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How to sprout - chickpeas (garbanzo beans)

I started sprouting when I read about it in Nourishing Traditions. I bought a sprouting jar with a special lid that lets you rest the jar on an angle to drain, but you don’t really need any special equipment, just a jar and some cheesecloth (or thin fabric or mesh), an elastic band and somewhere to rest it (the dish rack does a good job).

My three favourite things to sprout are chickpeas (garbanzo beans), fenugreek and alfalfa. I thought I would show you some photos of my sprouting jar so you can see how quick and easy it is, and tell you how I use them. Especially for those going into winter (or yet to harvest much from a spring garden), sprouts can be a quick and cheap way to add some green to your meals, and sprouting beans can add some protein to meals without having to cook them.

First the chickpeas. I just sprout these until they have little tails, and that only takes 2-3 days, then they are ready to use.

Day 1: put some chickpeas in your sprouting jar, add water and leave to soak. See how they swelled up after about 12 hours soaking? You need to add plenty of water so that they are all covered when they swell. Also, don’t over-fill your jar, I’d say that they increase in size by about four times, and you only want to have your jar about half full when they are big to give them plenty of room for air flow. After 12 hours you can tip out the water, rinse, and turn your jar up-side-down to drain.



chickpeas swelled up after 12 hours of soaking
the jar tipped up to drain

Day 2 onwards: every 12 hours rinse out the jar, and tip it up again. Repeat until you see the little tails appear (the roots), then the chickpeas are ready to use. You can replace the jar lid with a solid lid and put them in the fridge for a few days until you need them.




What to do with sprouted chickpeas? I like to make sprouted chickepea hummus with a little parsley, olive oil, salt and lemon juice (also coriander if I have it). Last time I made the entire jar of chickpeas into hummus and it was way too much hummus for two people, so this time I made half into hummus and put the rest into a casserole. In the past I have also added it to ratatouille and to soups. Its just another source of protein and using the beans sprouted rather than soaked and boiled gives them a crunchier texture and a fresher taste, releases nutrient and uses less energy/cooking pots. 

making sprouted chickpea hummus
The other bean that I sprout is adzuki. The one bean that you must never sprout and eat raw is kidney bean, due to a high content of lectin. While all beans and peas contain some lectin, kidney beans are extreme. For this reason, sprouted beans and peas should not be consumed too often (and this will vary from person to person depending on individual tolerance for lectin, but I like to make hummus every couple of weeks, not to eat it every day).

What do you sprout?  Any tips?

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Comments

  1. Every now and then I need someone to remind me to sprout so I am going to do some chick peas right now! I can't eat alfalfa sprouts, they make my mouth and throat itch. Really appreciated your step by step photos too.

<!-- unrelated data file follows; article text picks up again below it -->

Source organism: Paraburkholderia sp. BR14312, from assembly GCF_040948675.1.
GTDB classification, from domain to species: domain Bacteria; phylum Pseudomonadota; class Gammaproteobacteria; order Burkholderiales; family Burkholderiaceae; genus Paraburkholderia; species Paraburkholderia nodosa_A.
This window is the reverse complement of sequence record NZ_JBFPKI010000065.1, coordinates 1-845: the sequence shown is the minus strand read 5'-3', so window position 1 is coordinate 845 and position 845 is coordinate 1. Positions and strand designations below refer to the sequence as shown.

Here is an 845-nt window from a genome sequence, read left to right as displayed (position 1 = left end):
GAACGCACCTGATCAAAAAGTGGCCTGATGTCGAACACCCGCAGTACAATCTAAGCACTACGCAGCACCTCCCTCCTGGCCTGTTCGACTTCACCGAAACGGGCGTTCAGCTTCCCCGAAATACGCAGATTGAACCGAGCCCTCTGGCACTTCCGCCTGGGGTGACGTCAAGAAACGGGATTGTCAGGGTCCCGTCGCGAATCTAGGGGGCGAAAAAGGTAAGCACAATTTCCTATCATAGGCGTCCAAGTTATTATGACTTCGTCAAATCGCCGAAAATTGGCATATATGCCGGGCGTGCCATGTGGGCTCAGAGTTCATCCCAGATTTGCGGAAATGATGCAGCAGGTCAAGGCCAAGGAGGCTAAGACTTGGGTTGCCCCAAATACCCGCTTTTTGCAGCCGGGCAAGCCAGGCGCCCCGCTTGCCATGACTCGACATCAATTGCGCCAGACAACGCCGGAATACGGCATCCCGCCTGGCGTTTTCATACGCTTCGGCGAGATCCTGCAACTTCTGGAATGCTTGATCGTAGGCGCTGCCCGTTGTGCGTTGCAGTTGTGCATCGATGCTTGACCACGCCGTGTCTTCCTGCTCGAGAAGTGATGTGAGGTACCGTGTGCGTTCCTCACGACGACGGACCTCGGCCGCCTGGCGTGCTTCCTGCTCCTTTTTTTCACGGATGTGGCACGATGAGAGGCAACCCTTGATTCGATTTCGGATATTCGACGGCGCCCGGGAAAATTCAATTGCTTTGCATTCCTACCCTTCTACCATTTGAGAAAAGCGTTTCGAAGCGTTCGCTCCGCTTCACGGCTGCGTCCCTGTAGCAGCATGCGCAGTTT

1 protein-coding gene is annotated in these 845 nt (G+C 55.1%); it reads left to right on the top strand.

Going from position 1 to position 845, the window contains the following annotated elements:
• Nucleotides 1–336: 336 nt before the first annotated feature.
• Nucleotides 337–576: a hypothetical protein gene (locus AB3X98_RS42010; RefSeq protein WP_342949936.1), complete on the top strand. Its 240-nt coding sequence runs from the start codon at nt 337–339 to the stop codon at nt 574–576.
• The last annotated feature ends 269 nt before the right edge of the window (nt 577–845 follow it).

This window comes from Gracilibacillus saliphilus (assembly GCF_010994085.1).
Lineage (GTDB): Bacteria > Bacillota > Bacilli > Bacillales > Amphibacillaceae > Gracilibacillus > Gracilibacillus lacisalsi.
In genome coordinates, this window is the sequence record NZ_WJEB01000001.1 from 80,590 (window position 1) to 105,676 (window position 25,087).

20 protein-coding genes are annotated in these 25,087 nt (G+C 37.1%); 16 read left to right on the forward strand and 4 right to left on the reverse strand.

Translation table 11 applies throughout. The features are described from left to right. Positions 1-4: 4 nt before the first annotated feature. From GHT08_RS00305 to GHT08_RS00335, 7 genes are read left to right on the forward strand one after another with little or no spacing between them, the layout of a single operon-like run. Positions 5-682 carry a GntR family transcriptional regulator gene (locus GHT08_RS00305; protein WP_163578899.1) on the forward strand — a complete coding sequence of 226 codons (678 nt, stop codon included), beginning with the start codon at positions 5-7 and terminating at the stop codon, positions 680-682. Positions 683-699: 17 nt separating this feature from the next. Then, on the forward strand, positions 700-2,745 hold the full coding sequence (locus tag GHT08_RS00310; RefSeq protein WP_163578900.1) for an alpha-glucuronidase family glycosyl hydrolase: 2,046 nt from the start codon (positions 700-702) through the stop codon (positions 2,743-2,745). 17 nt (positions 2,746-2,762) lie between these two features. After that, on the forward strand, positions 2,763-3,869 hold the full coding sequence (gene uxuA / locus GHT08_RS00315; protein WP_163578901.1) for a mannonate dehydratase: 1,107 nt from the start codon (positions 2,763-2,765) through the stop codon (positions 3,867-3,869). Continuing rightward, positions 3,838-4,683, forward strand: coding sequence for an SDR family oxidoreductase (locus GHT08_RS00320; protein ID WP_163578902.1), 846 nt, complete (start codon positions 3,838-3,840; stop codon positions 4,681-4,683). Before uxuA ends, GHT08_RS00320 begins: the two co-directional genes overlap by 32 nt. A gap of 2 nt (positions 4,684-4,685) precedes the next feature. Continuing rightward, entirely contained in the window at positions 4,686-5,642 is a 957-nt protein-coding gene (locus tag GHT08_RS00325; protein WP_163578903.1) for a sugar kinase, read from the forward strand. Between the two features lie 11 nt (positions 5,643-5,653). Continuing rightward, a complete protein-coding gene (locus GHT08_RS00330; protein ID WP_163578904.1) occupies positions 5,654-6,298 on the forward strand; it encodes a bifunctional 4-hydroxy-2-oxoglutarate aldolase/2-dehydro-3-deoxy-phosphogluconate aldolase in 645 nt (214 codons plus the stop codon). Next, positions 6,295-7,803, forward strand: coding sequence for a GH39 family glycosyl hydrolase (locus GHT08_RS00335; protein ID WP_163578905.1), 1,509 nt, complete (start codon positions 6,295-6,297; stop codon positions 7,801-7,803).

ReplyDelete
    Replies
    1. Thanks Tanya, yes I often need a reminder too, but when there is plenty coming from the garden, you don't really need to sprout as well :)

      Delete
  2. Have you tried tossing the sprouted chickpeas into your salad? Also, I love soaking and boiling chickpeas until they are cooked. Then, whilst they are still warm, drizzle them with olive oil, lemon juice, garlic, salt & pepper. Taste for seasoning, allow to cool, taste for seasoning again, and serve whatever is left as a salad accompliment.

    Delicious - my mouth is salivating as I write this :)

    ReplyDelete
  3. Cooked sprouted Chickpea salad sounds amazing! Thank you for the tip Dani :-)
    Mostly I grow what are now called 'micro-greens'. A small pot of damp coir seeded with (at the moment) Sunflower and another of Peas. I harvest when the stems are 3 to 4 inches high. They live outdoors in filtered light so are nice and green. I do Buckwheat and Broccoli as well. There might be a solution to the Alfalfa dilemma Tanya - put the sprouts through a juicer. Use a 'wheat grass' type juicer with a single or double gear.
    Micro-greens can be made from a lot of seeds including the Radishes, Mustards and Kales.
    You can always have greens when you grow micro-greens! Even living in a flat with no balcony or other growing space, micro-greens are the go!

    ReplyDelete
    Replies
    1. yes, I agree, micro-greens are a wonderful idea if you have no garden (or a very cold winter), thanks for your comment!

      Delete
  4. Sound really good and healthy to sprout and make foods with the sprouted Chickpeas. Another new idea I am going to try.
    Thank you for sharing with the Clever Chicks Blog Hop! I hope you’ll join us again next week!

    Cheers,
    Kathy Shea Mormino
    The Chicken Chick
    http://www.The-Chicken-Chick.com

    ReplyDelete
  5. Yum! Thanks for sharing your post on The HomeAcre Hop! I hope you'll stop by again today :)

    ReplyDelete

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Thanks, I appreciate all your comments, suggestions and questions, but I don't always get time to reply right away. If you need me to reply personally to a question, please leave your email address in the comment or in your profile, or email me directly on eight.acres.liz at gmail.com

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